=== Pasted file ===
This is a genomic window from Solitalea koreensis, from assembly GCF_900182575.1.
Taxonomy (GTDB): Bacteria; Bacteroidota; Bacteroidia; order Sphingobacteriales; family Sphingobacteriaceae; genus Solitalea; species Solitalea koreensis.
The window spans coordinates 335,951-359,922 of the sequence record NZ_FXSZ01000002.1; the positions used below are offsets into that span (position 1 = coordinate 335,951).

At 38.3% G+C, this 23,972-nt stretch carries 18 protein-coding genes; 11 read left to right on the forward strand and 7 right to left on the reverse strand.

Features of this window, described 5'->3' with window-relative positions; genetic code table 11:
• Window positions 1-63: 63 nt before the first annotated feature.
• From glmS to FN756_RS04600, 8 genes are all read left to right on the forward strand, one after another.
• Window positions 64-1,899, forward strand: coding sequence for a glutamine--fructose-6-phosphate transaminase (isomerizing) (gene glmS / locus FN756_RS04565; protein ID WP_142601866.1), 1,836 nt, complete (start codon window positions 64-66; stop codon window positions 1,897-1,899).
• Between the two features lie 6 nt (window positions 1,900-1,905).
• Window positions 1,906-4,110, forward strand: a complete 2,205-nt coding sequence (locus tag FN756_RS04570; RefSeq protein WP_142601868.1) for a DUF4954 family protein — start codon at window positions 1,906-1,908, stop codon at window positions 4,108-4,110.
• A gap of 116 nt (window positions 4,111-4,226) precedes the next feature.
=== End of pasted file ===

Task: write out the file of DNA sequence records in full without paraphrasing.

This is a genomic window from Solitalea koreensis, from assembly GCF_900182575.1.
Taxonomy (GTDB): Bacteria; Bacteroidota; Bacteroidia; order Sphingobacteriales; family Sphingobacteriaceae; genus Solitalea; species Solitalea koreensis.
The window spans coordinates 335,951-359,922 of the sequence record NZ_FXSZ01000002.1; the positions used below are offsets into that span (position 1 = coordinate 335,951).

At 38.3% G+C, this 23,972-nt stretch carries 18 protein-coding genes; 11 read left to right on the forward strand and 7 right to left on the reverse strand.

Features of this window, described 5'->3' with window-relative positions; genetic code table 11:
• Window positions 1-63: 63 nt before the first annotated feature.
• From glmS to FN756_RS04600, 8 genes are all read left to right on the forward strand, one after another.
• Window positions 64-1,899, forward strand: coding sequence for a glutamine--fructose-6-phosphate transaminase (isomerizing) (gene glmS / locus FN756_RS04565; protein ID WP_142601866.1), 1,836 nt, complete (start codon window positions 64-66; stop codon window positions 1,897-1,899).
• Between the two features lie 6 nt (window positions 1,900-1,905).
• Window positions 1,906-4,110, forward strand: a complete 2,205-nt coding sequence (locus tag FN756_RS04570; RefSeq protein WP_142601868.1) for a DUF4954 family protein — start codon at window positions 1,906-1,908, stop codon at window positions 4,108-4,110.
• A gap of 116 nt (window positions 4,111-4,226) precedes the next feature.